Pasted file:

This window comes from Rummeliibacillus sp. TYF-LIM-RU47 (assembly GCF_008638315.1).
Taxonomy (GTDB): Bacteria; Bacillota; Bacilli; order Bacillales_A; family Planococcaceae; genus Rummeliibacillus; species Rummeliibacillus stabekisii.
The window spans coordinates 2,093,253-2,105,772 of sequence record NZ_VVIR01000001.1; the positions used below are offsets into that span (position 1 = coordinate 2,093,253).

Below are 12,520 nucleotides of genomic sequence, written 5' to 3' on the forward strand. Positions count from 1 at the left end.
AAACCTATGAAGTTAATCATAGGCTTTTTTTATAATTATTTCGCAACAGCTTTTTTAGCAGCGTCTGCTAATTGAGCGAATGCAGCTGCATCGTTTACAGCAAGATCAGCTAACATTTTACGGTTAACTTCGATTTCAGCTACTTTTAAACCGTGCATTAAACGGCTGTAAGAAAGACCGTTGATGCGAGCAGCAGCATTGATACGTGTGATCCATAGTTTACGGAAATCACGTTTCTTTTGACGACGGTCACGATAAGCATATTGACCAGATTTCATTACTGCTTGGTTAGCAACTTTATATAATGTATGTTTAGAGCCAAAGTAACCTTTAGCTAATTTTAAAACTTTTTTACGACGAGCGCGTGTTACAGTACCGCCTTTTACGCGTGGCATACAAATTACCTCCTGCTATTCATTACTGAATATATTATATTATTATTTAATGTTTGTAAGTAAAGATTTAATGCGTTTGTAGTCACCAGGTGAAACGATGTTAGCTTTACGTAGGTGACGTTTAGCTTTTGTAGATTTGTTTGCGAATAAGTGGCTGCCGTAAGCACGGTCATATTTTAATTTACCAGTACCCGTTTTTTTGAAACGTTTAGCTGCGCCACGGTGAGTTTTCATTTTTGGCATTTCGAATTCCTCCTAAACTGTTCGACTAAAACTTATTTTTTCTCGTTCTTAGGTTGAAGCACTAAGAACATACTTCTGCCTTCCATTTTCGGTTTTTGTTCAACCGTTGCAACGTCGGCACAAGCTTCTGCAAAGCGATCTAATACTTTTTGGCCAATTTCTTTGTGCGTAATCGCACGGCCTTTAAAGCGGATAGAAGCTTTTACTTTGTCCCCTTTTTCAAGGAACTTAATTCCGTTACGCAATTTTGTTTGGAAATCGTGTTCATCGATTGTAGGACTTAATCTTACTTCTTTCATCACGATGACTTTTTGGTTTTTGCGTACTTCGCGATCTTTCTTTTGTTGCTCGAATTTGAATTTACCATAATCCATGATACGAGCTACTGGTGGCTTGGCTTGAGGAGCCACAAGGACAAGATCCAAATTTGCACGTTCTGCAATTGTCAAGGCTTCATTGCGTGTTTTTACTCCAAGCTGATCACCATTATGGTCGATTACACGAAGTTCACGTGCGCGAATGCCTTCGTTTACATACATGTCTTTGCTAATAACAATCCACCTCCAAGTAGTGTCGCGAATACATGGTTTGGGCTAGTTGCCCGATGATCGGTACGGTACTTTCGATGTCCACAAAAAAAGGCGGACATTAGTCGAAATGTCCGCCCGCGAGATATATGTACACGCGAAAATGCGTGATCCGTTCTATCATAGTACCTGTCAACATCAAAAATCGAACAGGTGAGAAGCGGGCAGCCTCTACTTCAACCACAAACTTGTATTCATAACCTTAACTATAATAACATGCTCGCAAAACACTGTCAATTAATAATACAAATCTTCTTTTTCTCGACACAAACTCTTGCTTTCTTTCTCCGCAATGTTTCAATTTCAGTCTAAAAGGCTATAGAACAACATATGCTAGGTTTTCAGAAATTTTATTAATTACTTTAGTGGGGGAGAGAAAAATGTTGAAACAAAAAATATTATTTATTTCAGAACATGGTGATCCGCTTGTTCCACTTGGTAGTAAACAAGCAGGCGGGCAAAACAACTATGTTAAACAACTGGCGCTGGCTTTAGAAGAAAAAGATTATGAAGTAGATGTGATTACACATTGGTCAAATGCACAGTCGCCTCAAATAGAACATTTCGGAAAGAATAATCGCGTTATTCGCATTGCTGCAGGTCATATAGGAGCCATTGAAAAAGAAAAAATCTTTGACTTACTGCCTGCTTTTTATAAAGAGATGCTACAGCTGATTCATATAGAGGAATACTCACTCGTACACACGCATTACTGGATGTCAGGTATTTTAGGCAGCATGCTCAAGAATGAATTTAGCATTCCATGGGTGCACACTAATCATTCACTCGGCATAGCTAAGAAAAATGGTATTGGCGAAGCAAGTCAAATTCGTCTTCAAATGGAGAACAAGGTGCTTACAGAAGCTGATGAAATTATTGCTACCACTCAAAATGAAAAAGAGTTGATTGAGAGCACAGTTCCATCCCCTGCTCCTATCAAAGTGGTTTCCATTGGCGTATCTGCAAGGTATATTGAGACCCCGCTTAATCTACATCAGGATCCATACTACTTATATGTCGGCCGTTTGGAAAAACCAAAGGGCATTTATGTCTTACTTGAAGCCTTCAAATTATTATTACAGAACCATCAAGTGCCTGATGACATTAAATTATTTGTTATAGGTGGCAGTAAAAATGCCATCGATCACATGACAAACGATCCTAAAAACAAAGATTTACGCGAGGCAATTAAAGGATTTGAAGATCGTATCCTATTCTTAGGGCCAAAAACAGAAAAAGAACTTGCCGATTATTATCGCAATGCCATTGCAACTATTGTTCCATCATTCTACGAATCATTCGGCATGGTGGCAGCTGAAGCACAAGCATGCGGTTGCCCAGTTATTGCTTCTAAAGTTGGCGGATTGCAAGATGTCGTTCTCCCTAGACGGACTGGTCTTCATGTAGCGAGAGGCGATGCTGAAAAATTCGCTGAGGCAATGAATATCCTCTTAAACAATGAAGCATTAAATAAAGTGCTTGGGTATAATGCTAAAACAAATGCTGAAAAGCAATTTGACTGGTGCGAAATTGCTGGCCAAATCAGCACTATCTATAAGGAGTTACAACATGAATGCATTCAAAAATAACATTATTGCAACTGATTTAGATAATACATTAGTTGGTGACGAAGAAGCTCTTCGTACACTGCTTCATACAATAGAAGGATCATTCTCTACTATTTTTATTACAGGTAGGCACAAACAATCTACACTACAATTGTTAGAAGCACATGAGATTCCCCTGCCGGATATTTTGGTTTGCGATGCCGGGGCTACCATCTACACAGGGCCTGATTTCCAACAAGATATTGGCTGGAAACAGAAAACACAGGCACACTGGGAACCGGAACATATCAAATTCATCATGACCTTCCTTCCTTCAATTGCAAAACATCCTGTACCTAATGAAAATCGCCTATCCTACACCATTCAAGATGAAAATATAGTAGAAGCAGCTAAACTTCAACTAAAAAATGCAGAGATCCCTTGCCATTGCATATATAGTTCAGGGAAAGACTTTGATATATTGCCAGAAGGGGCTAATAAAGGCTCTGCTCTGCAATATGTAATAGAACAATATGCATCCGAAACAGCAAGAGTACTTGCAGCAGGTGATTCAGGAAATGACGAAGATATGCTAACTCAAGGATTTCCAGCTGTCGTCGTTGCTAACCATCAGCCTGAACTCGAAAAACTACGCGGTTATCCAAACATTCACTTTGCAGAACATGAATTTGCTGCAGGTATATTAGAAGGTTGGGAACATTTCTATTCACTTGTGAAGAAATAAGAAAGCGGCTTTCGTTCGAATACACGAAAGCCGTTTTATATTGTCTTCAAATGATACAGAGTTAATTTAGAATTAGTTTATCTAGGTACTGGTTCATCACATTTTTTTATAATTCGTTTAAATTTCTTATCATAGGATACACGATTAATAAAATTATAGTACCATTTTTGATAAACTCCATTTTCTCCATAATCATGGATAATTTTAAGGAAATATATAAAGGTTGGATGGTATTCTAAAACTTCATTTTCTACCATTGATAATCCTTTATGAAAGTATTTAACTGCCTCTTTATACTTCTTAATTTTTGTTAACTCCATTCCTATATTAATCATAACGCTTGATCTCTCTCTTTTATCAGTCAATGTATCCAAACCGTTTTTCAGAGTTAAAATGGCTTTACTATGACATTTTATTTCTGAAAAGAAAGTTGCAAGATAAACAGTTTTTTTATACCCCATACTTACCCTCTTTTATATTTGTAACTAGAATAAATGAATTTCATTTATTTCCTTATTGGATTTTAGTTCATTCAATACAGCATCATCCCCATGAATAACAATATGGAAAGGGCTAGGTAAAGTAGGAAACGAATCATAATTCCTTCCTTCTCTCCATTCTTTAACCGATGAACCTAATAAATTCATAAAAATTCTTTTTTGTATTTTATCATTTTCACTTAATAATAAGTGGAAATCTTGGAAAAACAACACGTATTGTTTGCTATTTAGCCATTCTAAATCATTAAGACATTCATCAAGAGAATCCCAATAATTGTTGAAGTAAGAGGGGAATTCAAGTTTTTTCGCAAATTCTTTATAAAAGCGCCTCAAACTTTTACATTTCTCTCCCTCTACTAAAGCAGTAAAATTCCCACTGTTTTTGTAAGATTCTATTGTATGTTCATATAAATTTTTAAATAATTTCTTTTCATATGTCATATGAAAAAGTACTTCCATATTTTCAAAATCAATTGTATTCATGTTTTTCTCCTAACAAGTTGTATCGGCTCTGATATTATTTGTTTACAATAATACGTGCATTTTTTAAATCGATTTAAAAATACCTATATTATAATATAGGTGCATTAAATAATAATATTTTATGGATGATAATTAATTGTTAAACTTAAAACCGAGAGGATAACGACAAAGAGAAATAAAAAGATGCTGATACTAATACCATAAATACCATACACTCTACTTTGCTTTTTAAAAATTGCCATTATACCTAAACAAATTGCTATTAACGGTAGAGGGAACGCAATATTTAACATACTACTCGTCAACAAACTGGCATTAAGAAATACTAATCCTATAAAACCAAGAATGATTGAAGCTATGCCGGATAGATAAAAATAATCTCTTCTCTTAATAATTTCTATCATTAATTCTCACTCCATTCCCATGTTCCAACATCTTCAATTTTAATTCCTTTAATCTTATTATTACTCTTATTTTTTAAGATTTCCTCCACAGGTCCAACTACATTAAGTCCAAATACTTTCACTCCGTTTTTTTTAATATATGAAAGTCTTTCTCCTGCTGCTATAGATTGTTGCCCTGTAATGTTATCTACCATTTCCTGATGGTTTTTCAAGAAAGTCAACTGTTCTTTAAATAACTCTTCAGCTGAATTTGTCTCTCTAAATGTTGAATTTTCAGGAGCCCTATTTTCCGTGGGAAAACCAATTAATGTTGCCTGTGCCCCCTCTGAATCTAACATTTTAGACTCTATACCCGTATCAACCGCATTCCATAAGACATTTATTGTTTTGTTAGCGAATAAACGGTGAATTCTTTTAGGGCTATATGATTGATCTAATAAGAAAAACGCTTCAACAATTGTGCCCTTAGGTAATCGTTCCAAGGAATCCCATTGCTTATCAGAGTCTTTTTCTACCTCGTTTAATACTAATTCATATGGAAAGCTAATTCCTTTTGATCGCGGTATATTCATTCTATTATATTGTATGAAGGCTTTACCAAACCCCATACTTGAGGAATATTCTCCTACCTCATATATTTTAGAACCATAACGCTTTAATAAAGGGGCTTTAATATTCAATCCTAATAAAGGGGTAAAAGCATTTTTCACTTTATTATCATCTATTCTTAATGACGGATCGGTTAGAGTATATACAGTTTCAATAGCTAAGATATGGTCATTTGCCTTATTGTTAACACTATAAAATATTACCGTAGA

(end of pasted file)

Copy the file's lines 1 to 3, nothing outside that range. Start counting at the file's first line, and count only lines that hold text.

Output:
This window comes from Rummeliibacillus sp. TYF-LIM-RU47 (assembly GCF_008638315.1).
Taxonomy (GTDB): Bacteria; Bacillota; Bacilli; order Bacillales_A; family Planococcaceae; genus Rummeliibacillus; species Rummeliibacillus stabekisii.
The window spans coordinates 2,093,253-2,105,772 of sequence record NZ_VVIR01000001.1; the positions used below are offsets into that span (position 1 = coordinate 2,093,253).